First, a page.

Skip to main content

10 Strange Facts About Mercury (A Photo Tour)

Mercury, Closest to the Sun

NASA/Johns Hopkins University Applied Physics Laboratory/Carnegie Institution of Washington

Mercury, the closest planet to the sun, has been studied by multiple spacecraft throughout the years. Scientists have uncovered some amazing findings about the small planet and have even mapped its entire surface. Here are 10 amazing facts about Mercury.

FIRST STOP: Extreme Temperature Swings

Most Extreme Temperature Fluctuations in the Solar System

NASA Goddard Space Flight Center

Even though Mercury is the closest planet to the sun, its surface can still be extremely cold. The temperature during the day can reach 840 degrees Fahrenheit (450 degrees Celsius), but at night, temperatures can get as low as minus 275 F (minus 170 C). That fluctuation equals a temperature swing of more than 1,100 F (600 C), the largest of any planet in the solar system.

NEXT: The Smallest Planet

The Smallest Planet

NASA/Johns Hopkins University Applied Physics Laboratory/Carnegie Institution of Washington

Mercury is the smallest planet in the solar system. The diminutive planet is about 3,030 miles (4,876 kilometers) in diameter, making it about the size of the continental United States and only slightly bigger than Earth's moon. It's smaller than both Saturn's moon Titan and Jupiter's moon Ganymede. Pluto used to be considered the smallest planet in the solar system, but it was downgraded to a "dwarf planet," leaving the distinction to Mercury.

NEXT: It's a Survivor

Survived Impact with Giant Asteroid

NASA

Scientists think that a huge asteroid slammed into Mercury about 4 billion years ago, creating a giant crater about 960 miles (1,545 km) across. Called the Caloris Basin, the crater could fit the whole state of Texas inside it. Researchers have calculated that the asteroid that created the basin had to have been about 60 miles (100 km) wide.

NEXT: Mercury's Crazy Orbit

Mercury's Crazy Orbit

NASA/Johns Hopkins University Applied Physics Laboratory/Carnegie Institution of Washington

Mercury zips around the sun faster than any other planet. It travels about 112,000 mph (180,000 km/h) along its elliptical orbit. The planet gets as close as 29 million miles (47 million km) to the sun, and as distant as 43 million miles (70 million km) from the sun. The planet takes only 88 Earth days to completely orbit the sun.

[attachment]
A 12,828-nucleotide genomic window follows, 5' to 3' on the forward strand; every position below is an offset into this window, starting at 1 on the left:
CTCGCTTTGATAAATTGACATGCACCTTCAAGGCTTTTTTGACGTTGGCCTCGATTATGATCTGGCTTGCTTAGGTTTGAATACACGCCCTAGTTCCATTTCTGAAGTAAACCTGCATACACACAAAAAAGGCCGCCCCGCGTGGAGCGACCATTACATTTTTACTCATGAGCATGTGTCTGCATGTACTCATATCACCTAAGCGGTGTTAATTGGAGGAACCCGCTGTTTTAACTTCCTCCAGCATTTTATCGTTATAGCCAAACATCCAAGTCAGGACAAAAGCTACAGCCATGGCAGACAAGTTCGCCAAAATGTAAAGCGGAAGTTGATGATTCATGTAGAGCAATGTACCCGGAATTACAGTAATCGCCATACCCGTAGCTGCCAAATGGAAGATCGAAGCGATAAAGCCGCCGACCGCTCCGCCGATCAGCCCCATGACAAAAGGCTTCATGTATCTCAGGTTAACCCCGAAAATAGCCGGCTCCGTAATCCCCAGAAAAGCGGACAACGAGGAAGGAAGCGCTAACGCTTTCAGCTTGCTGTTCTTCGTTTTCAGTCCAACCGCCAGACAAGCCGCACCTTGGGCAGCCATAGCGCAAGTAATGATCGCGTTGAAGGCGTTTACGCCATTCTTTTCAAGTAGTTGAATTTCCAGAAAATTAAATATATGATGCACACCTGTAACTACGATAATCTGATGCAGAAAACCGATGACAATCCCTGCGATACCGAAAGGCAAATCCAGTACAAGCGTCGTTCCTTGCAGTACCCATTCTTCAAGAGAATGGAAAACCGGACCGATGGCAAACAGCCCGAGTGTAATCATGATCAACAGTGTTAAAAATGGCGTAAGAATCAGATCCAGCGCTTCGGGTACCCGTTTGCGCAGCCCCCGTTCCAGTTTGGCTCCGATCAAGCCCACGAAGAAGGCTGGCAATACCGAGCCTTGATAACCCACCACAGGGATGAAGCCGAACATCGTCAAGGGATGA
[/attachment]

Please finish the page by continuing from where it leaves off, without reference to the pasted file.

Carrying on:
NEXT: We've Seen It All

Mercury Has Ice

NASA/JPL/Northwestern University

Scientists think that there is ice inside Mercury's craters. The planet's north and south poles are cold and shadowy, which could allow them to retain water ice. Meteorites and comets could have delivered ice to those areas, or water vapor from Mercury's innards could have seeped out and frozen.

NEXT: There's an Atmosphere, Too!

It Has a Huge, Iron Core

NASA

Mercury's iron core takes up about 75 percent of the planet's radius. The huge core has more iron in it than any other planet's in the solar system. Scientists aren't exactly sure how Mercury's giant iron core formed, but researchers think it has something to do with its formation. If the planet formed quickly, it could have left a thin shell of crust over the relatively large core.

NEXT: Mercury Actually Has Ice

A NASA Probe Mapped Mercury's Entire Surface

NASA/Johns Hopkins University Applied Physics Laboratory/Carnegie Institution of Washington

NASA's MESSENGER probe (short for MErcury Surface, Space ENvironment, GEochemistry, and Ranging mission), which has been orbiting Mercury since 2011, has beamed back some amazing images of the closest planet to the sun. Scientists have used those images to create the first-ever complete map of Mercury's surface.

NEXT: Mercury's Iron Core Is Huge

It Has a Thin Atmosphere

NASA/Johns Hopkins University Applied Physics Laboratory/Carnegie Institution of Washington

Mercury has the thinnest atmosphere of any planet in the solar system. The planet's atmosphere is so thin that scientists have another name for it: an exosphere. The moon and other bodies in the solar system also have exospheres, possibly making it the most common kind of atmosphere in the solar system, NASA scientists have said.

NEXT: Mercury Has Tails

It Has 'Tails'

NASA/JHUAPL/CIW

Scientists have discovered that Mercury has streams of particles sloughing off its surface. Researchers aren't exactly sure what is responsible for the shapes of the tails, but they think it might have something to do with the planet's magnetosphere and the sun's wind.

NEXT: Mercury May Have Had Volcanoes

Mercury May Have Had Volcanoes

NASA/Johns Hopkins University Applied Physics Laboratory/Carnegie Institution of Washington

Have a news tip, correction or comment? Let us know at community@space.com.